All posts filed under: Bluegrass Music

I grew up with Flatt & Scruggs and WSM’s Martha White show on the radio every morning, but truly went down the rabbit hole the first time I placed the needle on side 1 / track 1 of the “Circle” album

Saturday Music: Molly Tuttle

Roots music. The name suggests an adherence to tradition and a reverence for the elders. While there is much truth in that characterization, roots genres such as old time, blues, bluegrass and Americana are continually refreshed with exciting and talented young performers. These are musicians who show a mastery of the traditional styles that goes well beyond their years while also probing the opportunities beyond the traditions. Thinking of musicians I have long admired, Ricky Skaggs, Jerry Douglas, Tony Rice, Alison Krauss, and Bryan Sutton all were—at one point—young bluegrass whippersnappers who pushed those boundaries and set new standards of excellence. Heck, Chris Thile—at the ripe old age of 38 who has been playing like, forever, and is the host of public radio’s Live From Here—long ago graduated from the amazing kid mandolinist stage of his life to being just the amazingly talented musician who has unbelievable chops and musical ears. Thankfully, gifted young roots music performers keep turning up. People like Molly Tuttle, the exceptionally talented 26-year-old guitar flatpicker who has recently released a debut …

Our Year in Photos – 2019

As we enter this season of Thanksgiving, I continue my annual tradition of posting family photographs from the past year on More to Come. Despite all the turmoil in our country and throughout the world, so many of us still have much for which to be thankful in 2019. Each December is a special time in our family, as we celebrate Andrew and Claire’s birthdays followed quickly by the holidays. Andrew did a bit of singing and celebrating with friends while in London, but both of the twins returned to Washington in late December 2018 during breaks in their school years. We were delighted to have everyone together again, if only for a few days, under one roof. The twins turned 26 last December, and less than two weeks later rolled off the family health care plan! I think that’s the new 21st century milestone for adulthood. As he pursues his Masters in Vocal Performance at the Royal College of Music (RCM) in London, Andrew has maintained a busy singing schedule. Early in 2019 he …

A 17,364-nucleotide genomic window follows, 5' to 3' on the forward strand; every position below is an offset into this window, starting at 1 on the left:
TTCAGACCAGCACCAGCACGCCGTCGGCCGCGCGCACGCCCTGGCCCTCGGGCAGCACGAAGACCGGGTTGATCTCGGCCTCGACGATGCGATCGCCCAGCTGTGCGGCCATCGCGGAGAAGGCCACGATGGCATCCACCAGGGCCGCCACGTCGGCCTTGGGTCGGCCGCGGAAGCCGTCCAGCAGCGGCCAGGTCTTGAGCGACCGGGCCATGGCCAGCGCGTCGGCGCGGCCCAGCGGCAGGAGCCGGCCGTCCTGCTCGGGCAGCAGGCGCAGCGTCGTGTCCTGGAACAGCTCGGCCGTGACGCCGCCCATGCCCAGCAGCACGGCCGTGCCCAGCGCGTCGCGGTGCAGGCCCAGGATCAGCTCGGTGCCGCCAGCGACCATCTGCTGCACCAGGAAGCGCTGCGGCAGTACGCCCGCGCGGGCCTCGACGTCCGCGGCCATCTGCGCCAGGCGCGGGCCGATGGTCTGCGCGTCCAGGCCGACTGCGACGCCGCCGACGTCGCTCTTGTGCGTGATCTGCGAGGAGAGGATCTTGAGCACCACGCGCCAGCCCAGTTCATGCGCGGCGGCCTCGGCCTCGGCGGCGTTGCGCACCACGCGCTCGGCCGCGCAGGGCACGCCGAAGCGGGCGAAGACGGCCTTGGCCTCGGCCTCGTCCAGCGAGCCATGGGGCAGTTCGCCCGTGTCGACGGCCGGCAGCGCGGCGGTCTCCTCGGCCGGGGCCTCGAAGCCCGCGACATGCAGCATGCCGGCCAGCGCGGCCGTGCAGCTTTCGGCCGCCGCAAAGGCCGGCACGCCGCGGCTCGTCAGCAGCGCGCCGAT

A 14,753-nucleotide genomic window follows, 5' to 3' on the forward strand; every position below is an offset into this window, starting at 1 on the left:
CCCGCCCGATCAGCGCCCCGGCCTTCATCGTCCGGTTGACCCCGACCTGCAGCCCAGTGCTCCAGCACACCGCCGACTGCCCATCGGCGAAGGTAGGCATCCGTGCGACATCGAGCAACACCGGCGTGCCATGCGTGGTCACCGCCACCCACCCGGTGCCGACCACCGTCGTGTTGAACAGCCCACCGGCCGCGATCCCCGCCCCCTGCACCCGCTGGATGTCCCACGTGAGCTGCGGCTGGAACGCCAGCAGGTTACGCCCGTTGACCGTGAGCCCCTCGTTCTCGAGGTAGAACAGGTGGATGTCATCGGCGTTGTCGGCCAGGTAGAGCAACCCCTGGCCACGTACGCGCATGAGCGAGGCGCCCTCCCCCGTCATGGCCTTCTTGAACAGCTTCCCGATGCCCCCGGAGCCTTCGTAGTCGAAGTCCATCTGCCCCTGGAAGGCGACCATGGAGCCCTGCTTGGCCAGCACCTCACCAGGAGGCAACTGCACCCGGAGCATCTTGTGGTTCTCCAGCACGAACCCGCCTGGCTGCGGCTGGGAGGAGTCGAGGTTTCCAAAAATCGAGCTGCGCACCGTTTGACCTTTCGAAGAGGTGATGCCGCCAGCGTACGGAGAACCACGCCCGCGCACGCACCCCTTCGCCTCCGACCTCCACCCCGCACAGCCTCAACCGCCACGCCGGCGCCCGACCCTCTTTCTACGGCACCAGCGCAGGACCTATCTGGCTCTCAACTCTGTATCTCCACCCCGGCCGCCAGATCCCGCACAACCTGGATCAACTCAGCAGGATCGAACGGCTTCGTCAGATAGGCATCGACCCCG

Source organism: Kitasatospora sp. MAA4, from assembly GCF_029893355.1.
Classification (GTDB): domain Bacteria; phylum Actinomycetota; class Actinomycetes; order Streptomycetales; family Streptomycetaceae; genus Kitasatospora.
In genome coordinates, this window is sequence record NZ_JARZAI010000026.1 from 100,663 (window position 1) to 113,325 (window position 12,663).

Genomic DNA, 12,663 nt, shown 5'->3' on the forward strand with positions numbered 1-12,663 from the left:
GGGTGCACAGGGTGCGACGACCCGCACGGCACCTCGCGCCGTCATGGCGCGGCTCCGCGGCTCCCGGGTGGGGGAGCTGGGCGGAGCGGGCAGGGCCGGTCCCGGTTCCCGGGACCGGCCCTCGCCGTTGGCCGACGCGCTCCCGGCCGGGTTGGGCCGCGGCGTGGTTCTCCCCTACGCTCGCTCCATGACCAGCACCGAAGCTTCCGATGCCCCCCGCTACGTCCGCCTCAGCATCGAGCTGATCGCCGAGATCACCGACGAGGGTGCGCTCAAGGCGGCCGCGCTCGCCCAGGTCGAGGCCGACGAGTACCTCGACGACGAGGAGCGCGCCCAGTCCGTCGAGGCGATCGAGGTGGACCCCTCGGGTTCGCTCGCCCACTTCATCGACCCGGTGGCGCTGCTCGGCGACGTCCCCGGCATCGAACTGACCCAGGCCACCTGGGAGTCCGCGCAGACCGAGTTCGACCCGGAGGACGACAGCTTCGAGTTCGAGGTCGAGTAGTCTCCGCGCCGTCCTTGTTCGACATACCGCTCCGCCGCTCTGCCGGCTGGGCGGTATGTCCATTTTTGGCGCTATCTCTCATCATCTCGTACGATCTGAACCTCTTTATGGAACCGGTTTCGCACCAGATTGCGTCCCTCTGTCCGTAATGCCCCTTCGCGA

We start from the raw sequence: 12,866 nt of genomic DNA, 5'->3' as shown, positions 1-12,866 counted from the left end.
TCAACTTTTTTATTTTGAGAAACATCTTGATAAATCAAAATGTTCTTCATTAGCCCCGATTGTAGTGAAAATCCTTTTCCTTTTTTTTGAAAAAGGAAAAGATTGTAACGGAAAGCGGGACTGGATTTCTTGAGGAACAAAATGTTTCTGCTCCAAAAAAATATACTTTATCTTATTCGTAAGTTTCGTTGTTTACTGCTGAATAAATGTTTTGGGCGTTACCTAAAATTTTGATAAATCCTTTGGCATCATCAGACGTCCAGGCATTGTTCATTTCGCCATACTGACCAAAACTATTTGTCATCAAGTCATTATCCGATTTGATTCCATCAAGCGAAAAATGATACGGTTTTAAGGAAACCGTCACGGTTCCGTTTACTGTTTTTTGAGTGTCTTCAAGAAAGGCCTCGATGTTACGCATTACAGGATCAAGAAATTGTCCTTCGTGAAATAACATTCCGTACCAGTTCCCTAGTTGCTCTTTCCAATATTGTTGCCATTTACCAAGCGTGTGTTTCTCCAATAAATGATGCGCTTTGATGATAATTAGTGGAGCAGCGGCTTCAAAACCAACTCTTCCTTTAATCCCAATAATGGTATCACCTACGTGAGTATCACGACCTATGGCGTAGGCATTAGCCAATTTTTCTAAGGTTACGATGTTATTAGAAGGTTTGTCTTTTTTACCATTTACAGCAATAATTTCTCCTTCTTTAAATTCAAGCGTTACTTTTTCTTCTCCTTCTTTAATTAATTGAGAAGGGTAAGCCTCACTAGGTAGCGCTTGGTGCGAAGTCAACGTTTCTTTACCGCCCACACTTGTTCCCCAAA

Saturday Music: Dolly Parton

Few people—much less entertainers and celebrities—can bring together blue and red Americans, straight and gay communities, grandmothers and granddaughters, rich and poor. Dolly Parton bridges those divides, and more. As Dolly celebrates her 50th anniversary on the Grand Ole Opry this year, NBC will be airing a two-hour celebration of the occasion on November 26th. With a new podcast called “Dolly Parton’s America” and a new Netflix series, Dolly is everywhere. At a time when the marginalization of women in country music is being called out more and more forcefully, it is important to realize that Dolly’s been in that fight for half a century. And often winning it, always very much on her own terms. Growing up near Nashville in the 1960s, I was first introduced to Dolly and her exceptional gifts through the Porter Wagoner TV show where she was featured as the “girl singer.” But she had higher aspirations, and over the course of 50 years has earned the affection so many bestow upon her. She is well known as an entertainer, …

Saturday Music: Flux